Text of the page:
Levar Jones Shooting: Shot By Cop Over Seat Belt Violation, Jones Wins $285K Settlement From State

Levar Edward Jones was approached by State Trooper Sean Groubert on September 4 in Columbia, South Carolina, because according to the trooper, the 35-year-old Jones was not wearing his seat belt. But just moments after Jones stepped out of his vehicle, Groubert, 31, shot him.

Jones was unarmed and not suspected in any criminal activity — other than driving a car without a fastened seat belt. After Groubert asked him for his driver’s license, Jones reached back into his Dodge Durango to retrieve the license and that’s when Groubert opened fire, in the parking lot of a Circle K convenience store.

The entire incident was captured by a camera mounted on the trooper’s dashboard. The video, which was released shortly after the shooting and can be viewed above, shows that Groubert fired his service weapon four times in about five seconds.

Jones was hit by only one round, however, striking him in the hip area. He is reportedly still recovering from the wound in the seemingly unprovoked attack — one which led to Groubert being fired from his job and now facing charges of felony assault, which could land him a 20 year prison sentence.

“Why did you, why did you shoot me?” Jones is heard saying in the video, as he lies wounded on the ground.

“I just grabbed my license. You said to get my license.”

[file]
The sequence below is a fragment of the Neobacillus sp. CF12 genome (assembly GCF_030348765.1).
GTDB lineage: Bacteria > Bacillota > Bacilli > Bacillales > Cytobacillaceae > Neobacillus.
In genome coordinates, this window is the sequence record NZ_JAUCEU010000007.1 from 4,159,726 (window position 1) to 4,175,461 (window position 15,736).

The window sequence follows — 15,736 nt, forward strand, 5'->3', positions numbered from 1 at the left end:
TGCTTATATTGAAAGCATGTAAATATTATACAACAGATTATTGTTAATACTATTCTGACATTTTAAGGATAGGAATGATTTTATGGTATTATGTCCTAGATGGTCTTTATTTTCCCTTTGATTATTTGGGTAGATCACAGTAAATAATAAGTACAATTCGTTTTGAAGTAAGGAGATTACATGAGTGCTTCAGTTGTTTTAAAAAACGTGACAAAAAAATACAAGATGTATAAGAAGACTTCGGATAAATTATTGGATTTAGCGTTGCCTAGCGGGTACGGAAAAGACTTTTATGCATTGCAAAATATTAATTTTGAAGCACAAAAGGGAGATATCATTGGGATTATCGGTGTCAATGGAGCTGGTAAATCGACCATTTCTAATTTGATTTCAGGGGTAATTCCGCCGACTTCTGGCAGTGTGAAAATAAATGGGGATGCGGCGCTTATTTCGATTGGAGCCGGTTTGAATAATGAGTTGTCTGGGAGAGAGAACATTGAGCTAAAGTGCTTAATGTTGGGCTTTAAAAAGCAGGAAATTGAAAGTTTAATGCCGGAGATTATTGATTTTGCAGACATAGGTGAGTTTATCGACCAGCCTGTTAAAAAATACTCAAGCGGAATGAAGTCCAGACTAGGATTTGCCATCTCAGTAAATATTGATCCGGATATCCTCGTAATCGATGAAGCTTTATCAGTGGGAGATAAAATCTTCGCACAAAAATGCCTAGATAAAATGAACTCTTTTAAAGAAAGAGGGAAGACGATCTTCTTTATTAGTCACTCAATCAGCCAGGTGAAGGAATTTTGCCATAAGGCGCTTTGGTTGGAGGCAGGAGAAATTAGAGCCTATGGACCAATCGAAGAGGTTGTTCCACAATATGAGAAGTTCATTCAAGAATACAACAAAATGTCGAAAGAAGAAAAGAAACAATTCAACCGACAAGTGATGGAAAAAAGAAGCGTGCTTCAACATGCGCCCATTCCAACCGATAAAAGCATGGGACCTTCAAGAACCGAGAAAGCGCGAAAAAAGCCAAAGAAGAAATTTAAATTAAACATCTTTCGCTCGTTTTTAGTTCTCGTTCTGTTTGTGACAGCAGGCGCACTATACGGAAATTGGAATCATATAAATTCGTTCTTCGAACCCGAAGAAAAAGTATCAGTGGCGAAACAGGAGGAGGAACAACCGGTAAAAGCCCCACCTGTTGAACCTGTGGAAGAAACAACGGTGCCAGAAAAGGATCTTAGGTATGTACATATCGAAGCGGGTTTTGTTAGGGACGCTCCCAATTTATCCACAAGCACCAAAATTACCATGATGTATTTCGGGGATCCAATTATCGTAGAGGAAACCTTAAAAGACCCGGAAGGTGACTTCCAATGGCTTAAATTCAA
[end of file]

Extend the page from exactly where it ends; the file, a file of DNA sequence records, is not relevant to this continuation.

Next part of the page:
“Well, you dove headfirst back into your car,” Groubert replies.

“Then you jumped back out.”

But just one month after the shooting, Jones signed an agreement with the state of South Carolina, accepting a settlement of $285,000 in exchange for dropping any lawsuits related to the shooting.

In fact, no matter what had happened to Jones, he could not have received much more than that. South Carolina law caps damages against state employee at $300,000, regardless of their offense — a law that critics say is unfair to victims of serious abuses, such as Levar Jones.

“It’s a great instance to highlight those caps effect the most serious cases. They don’t effect the frivolous cases because nobody gets this kind of money in frivolous cases,” said legal expert Robert Rikard.

“They affect the serious cases where someone really is hurt or harmed really badly, but they’re limited to what the legislature says is a damages cap and you can never get above that.”

Even if Jones incurs more than $300,000 in medical costs from the shooting, he will have to cover those expenses himself, somehow.

In the video, seconds after he is shot by Groubert, Jones tells the trooper that he cannot feel his legs. But no further update on Jones’ condition has been made public.

The settlement in the Levar Jones shooting became public only this week, three months after it was signed, reportedly because the payments have only now been completed.